The following is an edited summary report from the Washington D.C.-based Silver Institute. For more information please visit www.silverinstitute.org.
Retail investors in recent months have been stocking up on silver bullion coins and, to a lesser extent, bars. Due to strong demand, the U.S. Mint, the Royal Canadian Mint, Australia’s Perth Mint, the Austrian Mint and the British Royal Mint have put their silver bullion coins on allocation, where the volume of distribution of coins is controlled due to bottlenecks in the manufacturing process. This is an unprecedented industry-wide phenomenon. In recent history, putting bullion coins on allocation has only occasionally been done by the U.S. Mint. The practice points to considerable tightness in the silver coin business at the moment.
Globally, silver bullion coin sales reached an all-time high of 32.9 million oz. in this year’s third quarter, according to GFMS Thomson Reuters data. This volume was a 74% quarter-on-quarter and 95% year-on-year increase. Sales in North America, Europe, Japan and other Asian countries (mostly China) saw quarter-on-quarter growth of 74%, 72%, 95% and 202%.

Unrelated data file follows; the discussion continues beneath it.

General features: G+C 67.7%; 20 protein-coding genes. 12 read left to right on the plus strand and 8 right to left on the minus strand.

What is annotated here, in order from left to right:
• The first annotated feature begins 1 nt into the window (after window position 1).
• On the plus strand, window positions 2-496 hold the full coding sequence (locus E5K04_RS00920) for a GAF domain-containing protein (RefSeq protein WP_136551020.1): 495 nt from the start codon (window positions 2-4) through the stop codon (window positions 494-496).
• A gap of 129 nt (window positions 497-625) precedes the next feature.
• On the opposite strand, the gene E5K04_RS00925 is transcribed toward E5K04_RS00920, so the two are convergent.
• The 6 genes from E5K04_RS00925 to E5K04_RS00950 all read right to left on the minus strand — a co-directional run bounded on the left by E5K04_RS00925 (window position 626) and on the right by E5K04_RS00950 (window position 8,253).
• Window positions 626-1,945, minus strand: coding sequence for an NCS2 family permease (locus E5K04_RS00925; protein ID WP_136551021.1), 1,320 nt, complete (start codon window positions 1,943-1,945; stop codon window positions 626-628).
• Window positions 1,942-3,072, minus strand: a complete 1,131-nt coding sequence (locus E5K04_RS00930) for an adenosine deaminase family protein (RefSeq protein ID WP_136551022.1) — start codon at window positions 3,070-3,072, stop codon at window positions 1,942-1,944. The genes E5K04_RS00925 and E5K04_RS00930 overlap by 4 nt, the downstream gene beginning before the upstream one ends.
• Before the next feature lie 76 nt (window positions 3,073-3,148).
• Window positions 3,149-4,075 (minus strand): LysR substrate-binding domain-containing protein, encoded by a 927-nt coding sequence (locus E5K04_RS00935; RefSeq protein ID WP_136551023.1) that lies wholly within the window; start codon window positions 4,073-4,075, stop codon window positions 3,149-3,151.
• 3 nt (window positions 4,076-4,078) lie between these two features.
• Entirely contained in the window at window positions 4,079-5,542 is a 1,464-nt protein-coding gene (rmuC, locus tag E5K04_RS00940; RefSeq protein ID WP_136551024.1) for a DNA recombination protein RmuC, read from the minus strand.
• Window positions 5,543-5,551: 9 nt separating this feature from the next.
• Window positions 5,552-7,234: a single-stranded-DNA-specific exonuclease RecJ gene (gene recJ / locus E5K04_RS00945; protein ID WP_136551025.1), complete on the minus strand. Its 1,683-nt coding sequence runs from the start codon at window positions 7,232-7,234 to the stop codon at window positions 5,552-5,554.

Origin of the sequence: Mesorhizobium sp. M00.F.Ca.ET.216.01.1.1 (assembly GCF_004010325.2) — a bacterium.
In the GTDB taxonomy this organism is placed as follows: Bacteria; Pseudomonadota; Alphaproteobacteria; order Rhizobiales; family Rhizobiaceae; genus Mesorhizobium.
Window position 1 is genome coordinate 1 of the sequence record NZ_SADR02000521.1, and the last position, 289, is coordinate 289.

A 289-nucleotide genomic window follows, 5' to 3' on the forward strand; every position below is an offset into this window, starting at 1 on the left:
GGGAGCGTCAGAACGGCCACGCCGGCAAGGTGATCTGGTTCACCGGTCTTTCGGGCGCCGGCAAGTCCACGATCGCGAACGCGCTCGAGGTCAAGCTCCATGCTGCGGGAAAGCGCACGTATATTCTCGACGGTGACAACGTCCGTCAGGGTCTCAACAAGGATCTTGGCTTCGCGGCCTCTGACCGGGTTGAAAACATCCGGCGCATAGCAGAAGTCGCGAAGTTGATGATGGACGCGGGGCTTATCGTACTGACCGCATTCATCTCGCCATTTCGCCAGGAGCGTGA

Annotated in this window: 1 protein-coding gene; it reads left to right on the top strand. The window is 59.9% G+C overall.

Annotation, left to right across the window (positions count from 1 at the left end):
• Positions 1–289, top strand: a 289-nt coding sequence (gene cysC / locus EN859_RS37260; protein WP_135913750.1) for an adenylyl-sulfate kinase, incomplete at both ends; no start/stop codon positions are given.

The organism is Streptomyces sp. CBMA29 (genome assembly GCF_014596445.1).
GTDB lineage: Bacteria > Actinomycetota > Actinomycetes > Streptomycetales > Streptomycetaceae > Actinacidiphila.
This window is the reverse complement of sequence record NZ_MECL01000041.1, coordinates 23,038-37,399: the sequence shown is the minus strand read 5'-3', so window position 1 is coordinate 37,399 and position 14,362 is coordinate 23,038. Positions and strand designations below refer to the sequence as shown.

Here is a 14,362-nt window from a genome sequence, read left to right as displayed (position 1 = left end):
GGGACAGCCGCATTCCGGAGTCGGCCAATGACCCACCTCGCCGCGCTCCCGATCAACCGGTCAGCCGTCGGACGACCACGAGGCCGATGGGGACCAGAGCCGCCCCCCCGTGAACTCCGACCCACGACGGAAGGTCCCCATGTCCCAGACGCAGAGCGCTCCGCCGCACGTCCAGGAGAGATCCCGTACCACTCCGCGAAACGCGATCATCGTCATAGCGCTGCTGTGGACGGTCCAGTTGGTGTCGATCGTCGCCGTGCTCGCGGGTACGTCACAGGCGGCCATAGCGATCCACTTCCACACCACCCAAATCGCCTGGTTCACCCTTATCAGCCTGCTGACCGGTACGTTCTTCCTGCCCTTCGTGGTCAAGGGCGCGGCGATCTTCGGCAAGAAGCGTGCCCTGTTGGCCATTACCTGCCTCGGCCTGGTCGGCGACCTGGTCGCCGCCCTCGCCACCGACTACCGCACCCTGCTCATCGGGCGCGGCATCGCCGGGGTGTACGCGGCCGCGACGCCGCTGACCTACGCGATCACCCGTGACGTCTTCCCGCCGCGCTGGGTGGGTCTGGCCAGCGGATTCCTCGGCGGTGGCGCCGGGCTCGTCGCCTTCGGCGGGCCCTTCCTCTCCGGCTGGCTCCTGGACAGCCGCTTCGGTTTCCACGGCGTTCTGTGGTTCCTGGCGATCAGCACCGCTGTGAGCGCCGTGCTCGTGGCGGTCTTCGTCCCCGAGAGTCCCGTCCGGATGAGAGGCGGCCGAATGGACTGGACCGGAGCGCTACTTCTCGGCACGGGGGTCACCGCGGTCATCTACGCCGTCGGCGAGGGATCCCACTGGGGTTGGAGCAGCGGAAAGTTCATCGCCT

As a result, lead times for silver coins have been stretched from immediate delivery to three to four weeks in some cases. This is an unusual occurrence in the industry, with several dealers stating this is the first time they have experienced lag times for certain coin products. Additionally, the shortage is apparently both a supply and demand issue.
While demand is strong, given the slow global economic outlook and attractive silver price, the mints are finding it hard to source the blanks needed to produce the coins.
“It is clear that investors are continuing to demonstrate their desire for silver bullion coins, and we encourage national mints across the globe to examine their manufacturing pipeline to ensure that this strong demand is met with immediate fulfillment,” executive director of the Silver Institute Michael DiRienzo said.
Silver bars are also experiencing a slight shortage, although confined to bars under 100 oz. — specifically 1 oz. and 10 oz. bars. Delivery times have increased from immediate to a 10-day delay in the most extreme cases, especially in the U.S. and Canada. The increase in demand in recent months has been driven by bargain buying, particularly after prices fell below US$15 per oz. Demand buoyed when prices reverted back above US$15 per oz., however, as shortages in products spurred investor interest in the white metal.